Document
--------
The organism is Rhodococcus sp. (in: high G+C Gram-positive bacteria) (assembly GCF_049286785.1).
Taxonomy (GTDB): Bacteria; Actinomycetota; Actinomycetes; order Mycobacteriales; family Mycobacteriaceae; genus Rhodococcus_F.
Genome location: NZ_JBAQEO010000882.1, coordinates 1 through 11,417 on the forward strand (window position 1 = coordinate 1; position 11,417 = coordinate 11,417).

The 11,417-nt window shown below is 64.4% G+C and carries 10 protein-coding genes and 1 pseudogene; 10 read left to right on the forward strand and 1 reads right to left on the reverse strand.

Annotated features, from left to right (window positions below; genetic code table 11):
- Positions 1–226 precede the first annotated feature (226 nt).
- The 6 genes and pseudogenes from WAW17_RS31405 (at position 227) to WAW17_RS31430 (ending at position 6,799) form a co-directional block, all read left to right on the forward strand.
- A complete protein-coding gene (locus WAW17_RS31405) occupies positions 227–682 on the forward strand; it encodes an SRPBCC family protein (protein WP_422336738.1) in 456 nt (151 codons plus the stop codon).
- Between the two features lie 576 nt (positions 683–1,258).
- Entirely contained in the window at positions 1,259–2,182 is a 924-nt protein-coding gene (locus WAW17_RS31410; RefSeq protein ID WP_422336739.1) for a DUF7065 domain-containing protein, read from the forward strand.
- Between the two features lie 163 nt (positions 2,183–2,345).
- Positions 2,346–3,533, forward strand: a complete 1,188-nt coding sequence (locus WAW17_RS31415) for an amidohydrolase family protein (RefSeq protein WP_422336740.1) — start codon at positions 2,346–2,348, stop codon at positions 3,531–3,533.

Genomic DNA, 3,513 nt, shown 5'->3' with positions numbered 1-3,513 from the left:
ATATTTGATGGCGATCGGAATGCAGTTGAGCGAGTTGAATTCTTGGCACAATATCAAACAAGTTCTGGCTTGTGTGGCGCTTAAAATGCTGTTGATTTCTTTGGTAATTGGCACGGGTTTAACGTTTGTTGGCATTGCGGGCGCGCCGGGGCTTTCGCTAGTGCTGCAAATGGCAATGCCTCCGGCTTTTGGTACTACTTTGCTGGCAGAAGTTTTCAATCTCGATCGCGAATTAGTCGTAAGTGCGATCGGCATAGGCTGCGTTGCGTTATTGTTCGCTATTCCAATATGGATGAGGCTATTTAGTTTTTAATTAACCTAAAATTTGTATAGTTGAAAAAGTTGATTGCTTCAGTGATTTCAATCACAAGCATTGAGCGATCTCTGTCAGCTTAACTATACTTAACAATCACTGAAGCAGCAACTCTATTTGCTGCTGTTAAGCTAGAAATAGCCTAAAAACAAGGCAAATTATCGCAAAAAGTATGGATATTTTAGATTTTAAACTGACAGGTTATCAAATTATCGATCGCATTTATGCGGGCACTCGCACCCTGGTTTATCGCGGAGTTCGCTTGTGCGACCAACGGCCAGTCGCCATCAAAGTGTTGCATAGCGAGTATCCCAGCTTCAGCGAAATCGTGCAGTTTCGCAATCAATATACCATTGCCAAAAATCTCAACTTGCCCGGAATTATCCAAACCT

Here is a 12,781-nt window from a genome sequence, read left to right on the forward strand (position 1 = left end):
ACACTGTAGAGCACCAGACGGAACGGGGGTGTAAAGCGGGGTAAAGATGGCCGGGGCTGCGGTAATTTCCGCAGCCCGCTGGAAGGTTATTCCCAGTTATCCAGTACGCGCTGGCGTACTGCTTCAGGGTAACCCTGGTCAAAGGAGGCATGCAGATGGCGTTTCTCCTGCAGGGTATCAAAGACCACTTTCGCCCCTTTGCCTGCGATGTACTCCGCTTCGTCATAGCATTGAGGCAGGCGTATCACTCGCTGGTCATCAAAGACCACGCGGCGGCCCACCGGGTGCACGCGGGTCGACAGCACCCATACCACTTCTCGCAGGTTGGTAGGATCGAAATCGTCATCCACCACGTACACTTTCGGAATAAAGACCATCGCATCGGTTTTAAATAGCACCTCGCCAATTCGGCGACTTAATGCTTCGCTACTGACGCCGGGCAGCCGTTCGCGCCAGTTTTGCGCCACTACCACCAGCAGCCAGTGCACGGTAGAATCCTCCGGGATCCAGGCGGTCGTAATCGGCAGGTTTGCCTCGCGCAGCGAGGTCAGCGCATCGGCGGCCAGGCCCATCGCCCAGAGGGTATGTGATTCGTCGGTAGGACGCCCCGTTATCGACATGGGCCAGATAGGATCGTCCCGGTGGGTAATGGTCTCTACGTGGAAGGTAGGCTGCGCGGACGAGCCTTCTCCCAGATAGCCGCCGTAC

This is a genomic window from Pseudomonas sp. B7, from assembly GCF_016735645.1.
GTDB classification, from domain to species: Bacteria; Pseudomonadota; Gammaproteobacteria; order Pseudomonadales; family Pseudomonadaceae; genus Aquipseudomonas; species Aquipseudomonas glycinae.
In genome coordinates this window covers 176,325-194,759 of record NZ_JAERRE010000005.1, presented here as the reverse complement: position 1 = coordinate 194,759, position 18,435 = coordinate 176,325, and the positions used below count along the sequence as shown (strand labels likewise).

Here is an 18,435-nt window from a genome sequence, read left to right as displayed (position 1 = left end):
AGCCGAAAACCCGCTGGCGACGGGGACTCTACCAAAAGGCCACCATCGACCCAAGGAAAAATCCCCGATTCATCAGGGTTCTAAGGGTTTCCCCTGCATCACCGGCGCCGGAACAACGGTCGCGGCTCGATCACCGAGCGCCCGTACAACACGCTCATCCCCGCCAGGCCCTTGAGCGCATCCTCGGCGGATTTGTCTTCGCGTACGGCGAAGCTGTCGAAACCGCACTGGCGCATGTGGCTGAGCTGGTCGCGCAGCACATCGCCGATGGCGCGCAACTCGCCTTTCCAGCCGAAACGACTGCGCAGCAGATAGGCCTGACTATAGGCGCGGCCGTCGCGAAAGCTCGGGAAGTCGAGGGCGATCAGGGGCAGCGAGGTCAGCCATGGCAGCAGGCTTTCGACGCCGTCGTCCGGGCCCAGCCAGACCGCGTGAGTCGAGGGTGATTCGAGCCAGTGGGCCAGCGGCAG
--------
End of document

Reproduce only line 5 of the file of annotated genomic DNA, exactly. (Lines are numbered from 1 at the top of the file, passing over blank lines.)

Annotated features, from left to right (window positions below; genetic code table 11):